The bullets are still flying in Libya, but the world’s biggest energy companies want to grab the country’s natural resources.
Libya holds more oil reserves than any other country in Africa—it sits on more than 40 billion barrels of “black gold”.
Giants, including BP, were forced to quit Libya as fighting began earlier this year. Now, they hope to pressure the TNC into giving them access to their vast reserves.
The Lambert Energy Advisory group can barely contain its glee. “There are tens of millions of barrels down there,” it salivated.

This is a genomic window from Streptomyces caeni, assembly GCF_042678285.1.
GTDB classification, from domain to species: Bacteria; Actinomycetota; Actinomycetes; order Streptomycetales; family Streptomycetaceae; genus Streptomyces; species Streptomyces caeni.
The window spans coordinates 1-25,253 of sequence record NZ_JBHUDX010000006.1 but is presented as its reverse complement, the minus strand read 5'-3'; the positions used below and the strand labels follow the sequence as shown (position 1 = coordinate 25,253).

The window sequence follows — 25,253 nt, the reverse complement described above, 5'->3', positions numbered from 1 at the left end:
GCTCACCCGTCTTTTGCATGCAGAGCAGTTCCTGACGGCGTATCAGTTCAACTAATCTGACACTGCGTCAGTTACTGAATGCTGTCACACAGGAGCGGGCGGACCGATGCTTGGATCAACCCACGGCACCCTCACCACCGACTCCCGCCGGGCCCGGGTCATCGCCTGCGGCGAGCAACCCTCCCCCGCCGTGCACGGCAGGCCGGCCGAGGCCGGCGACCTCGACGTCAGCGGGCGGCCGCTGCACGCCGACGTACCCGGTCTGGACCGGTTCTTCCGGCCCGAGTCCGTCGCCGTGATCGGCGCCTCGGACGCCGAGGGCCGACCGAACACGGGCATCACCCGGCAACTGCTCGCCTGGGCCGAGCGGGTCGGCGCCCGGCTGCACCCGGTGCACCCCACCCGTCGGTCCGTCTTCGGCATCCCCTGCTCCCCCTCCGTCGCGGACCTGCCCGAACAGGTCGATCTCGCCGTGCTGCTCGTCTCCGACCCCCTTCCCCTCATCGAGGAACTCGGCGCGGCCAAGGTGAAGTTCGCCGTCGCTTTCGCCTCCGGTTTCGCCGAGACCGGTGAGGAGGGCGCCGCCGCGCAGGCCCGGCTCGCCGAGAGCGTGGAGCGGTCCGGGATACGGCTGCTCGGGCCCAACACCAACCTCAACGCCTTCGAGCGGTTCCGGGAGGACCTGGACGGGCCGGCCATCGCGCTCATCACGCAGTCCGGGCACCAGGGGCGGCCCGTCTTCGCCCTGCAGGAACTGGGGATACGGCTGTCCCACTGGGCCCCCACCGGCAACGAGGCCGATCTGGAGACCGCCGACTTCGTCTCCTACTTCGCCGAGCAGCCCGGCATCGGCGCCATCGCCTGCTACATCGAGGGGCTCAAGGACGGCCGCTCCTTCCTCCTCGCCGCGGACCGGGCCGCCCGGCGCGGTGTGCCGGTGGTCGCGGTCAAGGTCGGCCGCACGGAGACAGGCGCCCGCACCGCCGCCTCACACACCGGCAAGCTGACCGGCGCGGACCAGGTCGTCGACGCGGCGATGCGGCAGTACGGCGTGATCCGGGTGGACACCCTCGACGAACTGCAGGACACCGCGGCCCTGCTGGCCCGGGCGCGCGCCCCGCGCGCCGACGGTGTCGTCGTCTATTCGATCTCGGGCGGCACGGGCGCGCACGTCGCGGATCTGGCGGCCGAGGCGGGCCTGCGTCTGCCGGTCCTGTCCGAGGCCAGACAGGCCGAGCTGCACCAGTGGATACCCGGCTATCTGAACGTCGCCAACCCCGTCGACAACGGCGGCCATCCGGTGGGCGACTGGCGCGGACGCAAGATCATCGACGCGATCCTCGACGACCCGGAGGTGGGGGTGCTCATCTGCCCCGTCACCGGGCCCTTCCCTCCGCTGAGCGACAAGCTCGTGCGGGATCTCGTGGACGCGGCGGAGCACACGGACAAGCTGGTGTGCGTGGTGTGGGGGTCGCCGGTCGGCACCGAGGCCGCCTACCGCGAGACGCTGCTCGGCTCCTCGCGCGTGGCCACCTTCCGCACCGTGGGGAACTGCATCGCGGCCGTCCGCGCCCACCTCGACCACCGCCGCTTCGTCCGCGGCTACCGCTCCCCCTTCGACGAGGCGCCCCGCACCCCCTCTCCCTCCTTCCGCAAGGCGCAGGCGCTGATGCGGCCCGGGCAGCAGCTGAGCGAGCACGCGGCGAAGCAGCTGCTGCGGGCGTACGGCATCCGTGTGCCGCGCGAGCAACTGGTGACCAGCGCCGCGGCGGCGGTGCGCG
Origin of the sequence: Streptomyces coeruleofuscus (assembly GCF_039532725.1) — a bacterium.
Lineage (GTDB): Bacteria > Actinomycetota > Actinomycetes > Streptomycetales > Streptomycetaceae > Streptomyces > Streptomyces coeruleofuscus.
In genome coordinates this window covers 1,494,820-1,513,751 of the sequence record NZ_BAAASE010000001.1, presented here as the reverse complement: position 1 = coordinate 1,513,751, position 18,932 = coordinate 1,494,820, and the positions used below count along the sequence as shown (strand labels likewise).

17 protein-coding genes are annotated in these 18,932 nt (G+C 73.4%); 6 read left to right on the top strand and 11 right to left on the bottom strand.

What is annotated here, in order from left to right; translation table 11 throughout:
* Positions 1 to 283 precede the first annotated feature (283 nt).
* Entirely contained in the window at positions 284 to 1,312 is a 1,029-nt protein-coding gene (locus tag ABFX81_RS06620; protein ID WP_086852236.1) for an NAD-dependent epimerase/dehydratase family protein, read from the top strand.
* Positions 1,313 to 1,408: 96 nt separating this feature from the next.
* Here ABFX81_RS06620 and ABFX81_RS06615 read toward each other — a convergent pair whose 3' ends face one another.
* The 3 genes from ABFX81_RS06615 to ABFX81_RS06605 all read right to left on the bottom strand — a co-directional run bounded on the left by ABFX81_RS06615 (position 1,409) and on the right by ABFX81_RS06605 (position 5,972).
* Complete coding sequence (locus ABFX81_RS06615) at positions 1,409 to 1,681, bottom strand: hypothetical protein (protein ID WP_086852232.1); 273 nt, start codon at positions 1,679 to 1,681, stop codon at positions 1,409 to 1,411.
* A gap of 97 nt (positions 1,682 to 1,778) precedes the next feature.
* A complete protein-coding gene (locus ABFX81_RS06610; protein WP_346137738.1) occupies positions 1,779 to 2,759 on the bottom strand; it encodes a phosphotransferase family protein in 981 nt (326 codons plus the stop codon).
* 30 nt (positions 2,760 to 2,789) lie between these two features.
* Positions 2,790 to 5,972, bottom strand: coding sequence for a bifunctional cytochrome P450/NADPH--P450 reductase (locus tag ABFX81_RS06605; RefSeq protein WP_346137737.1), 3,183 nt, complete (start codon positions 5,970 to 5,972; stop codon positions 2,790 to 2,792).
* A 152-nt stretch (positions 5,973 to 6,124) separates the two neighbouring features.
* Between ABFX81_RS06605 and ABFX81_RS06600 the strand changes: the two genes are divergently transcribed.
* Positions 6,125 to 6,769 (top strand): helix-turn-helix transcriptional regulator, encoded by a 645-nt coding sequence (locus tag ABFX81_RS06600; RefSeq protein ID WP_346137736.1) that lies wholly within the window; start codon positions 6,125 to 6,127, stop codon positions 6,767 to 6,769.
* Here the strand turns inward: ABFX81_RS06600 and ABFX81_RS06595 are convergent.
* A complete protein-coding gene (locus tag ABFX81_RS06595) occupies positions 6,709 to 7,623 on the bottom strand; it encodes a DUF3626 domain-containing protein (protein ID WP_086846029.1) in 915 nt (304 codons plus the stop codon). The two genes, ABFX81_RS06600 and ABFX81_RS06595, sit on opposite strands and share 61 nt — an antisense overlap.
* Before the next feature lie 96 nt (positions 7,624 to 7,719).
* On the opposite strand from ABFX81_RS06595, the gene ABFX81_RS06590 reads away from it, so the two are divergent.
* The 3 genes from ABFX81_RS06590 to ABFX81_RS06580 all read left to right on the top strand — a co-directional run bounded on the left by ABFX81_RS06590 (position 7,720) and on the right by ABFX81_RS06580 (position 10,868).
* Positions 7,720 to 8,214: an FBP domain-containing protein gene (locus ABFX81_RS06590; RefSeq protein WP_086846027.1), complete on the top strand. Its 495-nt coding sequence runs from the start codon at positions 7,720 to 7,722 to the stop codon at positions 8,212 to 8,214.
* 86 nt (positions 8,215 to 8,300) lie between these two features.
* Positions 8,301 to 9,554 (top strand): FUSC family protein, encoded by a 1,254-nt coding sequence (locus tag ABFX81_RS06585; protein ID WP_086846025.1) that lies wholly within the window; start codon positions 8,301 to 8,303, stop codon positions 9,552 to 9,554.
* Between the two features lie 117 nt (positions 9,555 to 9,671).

Libya’s oil production was at 1.6 million barrels a day when the uprising began. It then shrunk to just 60,000. Now, Italian firm ENI jostles with Spain’s Repsol and Britain’s BP for the spoils of war.
Gaddafi kicked out BP in the 1970s when he nationalised the oil industry.
Tony Hayward, BP’s then chief executive, flew to Libya with Tony Blair in 2007 in a bid to be allowed back in.
Blair embraced Gaddafi, claiming he was welcoming him in from the cold as a reward for giving up weapons of mass destruction.
In reality, the then prime minister was licking his lips at the prospect of BP being awarded 21,000 square miles of Libya to explore for oil and gas.
Britain’s rulers claim their motivations in Libya are honourable. In reality, they are as dirty as the product they seek.